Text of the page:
What are Muscle Strains?
Muscles and tendons are attached to our bones to facilitate movement. When movement exceeds that which the body will comfortably allow, a strain can result. By pulling too far on a muscle or by pulling a muscle in one direction while it is contracting in the other direction can cause injuries within the muscle or tendon. A sprain, on the otherhand, is an injury to a ligament.
Many sports place participants at risk for muscle strains but these injuries also often occur in normal everyday activities such as a slip on ice, a fall on your wrist, or jamming a finger. Repetitive activities may also cause a strain. If you suffer with a strain, you may experience pain, muscle spasm and muscle weakness.
You may also have swelling to the area, muscle spasms, or inflammation. Two common areas of muscle strain are back muscle strains and hamstring muscle strains. Tendonitis (inflammation of a tendon) is another common type of muscle strain. Muscle Strains can also occur in the forearm and elbow.
Rehabilitation may be needed to restore normal function. When the pain and swelling are reduced you can gently begin exercise. It may be a good idea to consult a physical therapist to create a program that prevents stiffness, improves range of motion, improves flexibility and builds strength. Rebuilding strength is a slow and gradual process, and only when done correctly can the athlete consider returning to sports.
Diagnosing Muscle Strains
Muscle Strains are categorized depending on the severity of the injury:
- Grade I Strain – a mild strain and only some muscle fibers have been damaged. Healing occurs within two to three weeks.
- Grade II Strain – a moderate strain with more extensive damage to muscle fibers without a rupture. Healing occurs within three to six weeks.
- Grade III Strain – a severe injury with a complete rupture of a muscle. Usually needs a surgical repair of the muscle; the healing period can be up to three months.
- If you suffer with a strain you may typically experience pain, swelling and bruising of the affected joint.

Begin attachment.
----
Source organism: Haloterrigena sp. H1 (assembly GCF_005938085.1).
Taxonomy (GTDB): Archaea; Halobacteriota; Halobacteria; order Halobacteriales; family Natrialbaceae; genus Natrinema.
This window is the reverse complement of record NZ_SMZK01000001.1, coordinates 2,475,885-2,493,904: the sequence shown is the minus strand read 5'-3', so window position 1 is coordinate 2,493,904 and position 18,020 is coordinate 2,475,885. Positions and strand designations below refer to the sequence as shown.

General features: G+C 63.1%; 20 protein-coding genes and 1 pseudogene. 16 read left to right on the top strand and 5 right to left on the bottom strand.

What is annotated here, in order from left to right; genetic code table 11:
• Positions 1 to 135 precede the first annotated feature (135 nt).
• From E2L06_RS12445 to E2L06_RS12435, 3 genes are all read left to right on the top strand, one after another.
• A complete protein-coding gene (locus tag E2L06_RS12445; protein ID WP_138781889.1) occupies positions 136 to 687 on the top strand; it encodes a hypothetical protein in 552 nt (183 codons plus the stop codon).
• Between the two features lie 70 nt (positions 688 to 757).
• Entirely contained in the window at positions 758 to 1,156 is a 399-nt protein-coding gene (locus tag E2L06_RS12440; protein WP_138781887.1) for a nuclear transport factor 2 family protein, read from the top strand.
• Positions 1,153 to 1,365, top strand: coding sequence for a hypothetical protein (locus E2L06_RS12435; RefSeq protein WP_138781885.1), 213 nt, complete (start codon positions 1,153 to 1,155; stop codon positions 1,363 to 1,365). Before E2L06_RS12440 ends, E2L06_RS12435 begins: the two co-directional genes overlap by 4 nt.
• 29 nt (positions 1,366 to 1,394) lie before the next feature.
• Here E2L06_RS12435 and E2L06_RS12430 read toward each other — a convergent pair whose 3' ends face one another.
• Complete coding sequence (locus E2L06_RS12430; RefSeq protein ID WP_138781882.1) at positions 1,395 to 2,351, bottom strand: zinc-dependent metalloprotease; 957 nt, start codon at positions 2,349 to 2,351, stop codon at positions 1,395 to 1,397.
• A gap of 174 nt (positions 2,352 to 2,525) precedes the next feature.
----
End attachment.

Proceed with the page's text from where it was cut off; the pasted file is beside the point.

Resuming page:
You may require further medical attention if:
- You have severe pain and cannot put any weight on the injured joint.
- The area over the injured joint or next to it is very tender when you touch it.
- The injured area looks crooked or has lumps and bumps (other than swelling) that you do not see on the uninjured joint.
- You cannot move the injured joint.
- You cannot walk more than four steps without significant pain.
- Your limb buckles or gives way when you try to use the joint.
- You have numbness in any part of the injured area.
- You see redness or red streaks spreading out from the injury.
- You injure an area that has been injured several times before.
- You have pain, swelling, or redness over a bony part of the area.
- You are in doubt about the seriousness of the injury or how to care for it.
Help for Muscle Strains
*Natuural Herbal and Homeopathic Remedies
Many herbal and homeopathic remedies have been formulated with specific ingredients to heal from the inside out – helping to facilitate strengthening of injured tendons. Arnica is a highly respected ingredient in homeopathic medicine and has powerful anti-inflammatory and tissue healing properties.
Filipendula almaria is another herb that has been used for centuries by herbalists to treat pain with modern research citing this herb as nature’s aspirin! Homeopathic ingredients such as Magnesium phosphoricum and Symphytum officinale can also greatly assist the body in recovering from sports injuries and muscle strains – with no harsh side effects.